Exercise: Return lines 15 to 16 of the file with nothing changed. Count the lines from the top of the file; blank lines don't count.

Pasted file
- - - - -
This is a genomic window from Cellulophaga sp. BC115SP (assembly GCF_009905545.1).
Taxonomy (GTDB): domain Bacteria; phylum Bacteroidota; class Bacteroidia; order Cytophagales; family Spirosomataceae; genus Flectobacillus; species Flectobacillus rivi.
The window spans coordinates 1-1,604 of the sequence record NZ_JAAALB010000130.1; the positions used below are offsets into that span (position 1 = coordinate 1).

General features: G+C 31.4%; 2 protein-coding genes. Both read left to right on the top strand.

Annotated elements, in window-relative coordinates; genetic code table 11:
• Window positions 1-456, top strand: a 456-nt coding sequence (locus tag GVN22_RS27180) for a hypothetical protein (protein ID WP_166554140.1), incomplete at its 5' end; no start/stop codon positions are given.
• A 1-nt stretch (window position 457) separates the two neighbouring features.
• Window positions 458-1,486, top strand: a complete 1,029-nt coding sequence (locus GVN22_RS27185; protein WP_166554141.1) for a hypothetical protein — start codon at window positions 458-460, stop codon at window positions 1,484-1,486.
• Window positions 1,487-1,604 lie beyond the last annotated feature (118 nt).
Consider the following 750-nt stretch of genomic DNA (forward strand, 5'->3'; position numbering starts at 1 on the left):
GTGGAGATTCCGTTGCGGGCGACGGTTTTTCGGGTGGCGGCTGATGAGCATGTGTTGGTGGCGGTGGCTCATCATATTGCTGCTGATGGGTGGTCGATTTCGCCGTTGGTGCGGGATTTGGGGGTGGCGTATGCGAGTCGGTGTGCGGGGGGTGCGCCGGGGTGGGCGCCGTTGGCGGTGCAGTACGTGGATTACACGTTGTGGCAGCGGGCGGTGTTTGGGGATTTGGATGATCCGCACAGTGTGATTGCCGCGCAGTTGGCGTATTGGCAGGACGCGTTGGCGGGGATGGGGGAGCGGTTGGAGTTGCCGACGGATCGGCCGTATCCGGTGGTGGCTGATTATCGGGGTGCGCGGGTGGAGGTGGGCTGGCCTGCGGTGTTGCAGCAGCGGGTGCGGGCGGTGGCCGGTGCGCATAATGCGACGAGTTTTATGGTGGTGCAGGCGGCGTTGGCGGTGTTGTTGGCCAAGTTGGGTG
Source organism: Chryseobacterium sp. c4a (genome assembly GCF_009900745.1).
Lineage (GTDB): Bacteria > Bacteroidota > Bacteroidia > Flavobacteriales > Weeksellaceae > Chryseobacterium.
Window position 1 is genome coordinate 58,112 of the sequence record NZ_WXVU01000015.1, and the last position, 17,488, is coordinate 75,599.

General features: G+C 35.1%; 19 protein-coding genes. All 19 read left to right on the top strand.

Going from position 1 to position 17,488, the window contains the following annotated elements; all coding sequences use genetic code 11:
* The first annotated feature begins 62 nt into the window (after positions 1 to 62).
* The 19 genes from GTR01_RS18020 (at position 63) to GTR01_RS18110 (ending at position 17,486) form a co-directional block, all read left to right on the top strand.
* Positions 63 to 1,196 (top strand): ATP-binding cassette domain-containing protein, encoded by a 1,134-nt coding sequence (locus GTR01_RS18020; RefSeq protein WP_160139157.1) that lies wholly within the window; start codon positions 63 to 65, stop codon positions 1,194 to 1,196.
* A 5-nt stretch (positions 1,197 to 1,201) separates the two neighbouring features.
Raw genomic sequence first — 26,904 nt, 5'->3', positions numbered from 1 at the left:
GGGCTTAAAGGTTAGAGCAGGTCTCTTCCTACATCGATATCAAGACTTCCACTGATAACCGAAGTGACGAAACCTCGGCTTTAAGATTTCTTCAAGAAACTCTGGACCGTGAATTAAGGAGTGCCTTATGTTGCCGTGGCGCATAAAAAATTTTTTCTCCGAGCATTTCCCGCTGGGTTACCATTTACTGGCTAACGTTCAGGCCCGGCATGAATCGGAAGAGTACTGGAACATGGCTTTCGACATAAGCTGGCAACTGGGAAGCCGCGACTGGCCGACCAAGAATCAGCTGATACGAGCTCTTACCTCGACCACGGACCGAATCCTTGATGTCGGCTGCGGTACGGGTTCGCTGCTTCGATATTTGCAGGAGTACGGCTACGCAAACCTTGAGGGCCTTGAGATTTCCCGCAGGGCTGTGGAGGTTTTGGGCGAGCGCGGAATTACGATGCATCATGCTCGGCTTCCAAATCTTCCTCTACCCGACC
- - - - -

General features: G+C 35.1%; 19 protein-coding genes. All 19 read left to right on the top strand.

Going from position 1 to position 17,488, the window contains the following annotated elements; all coding sequences use genetic code 11: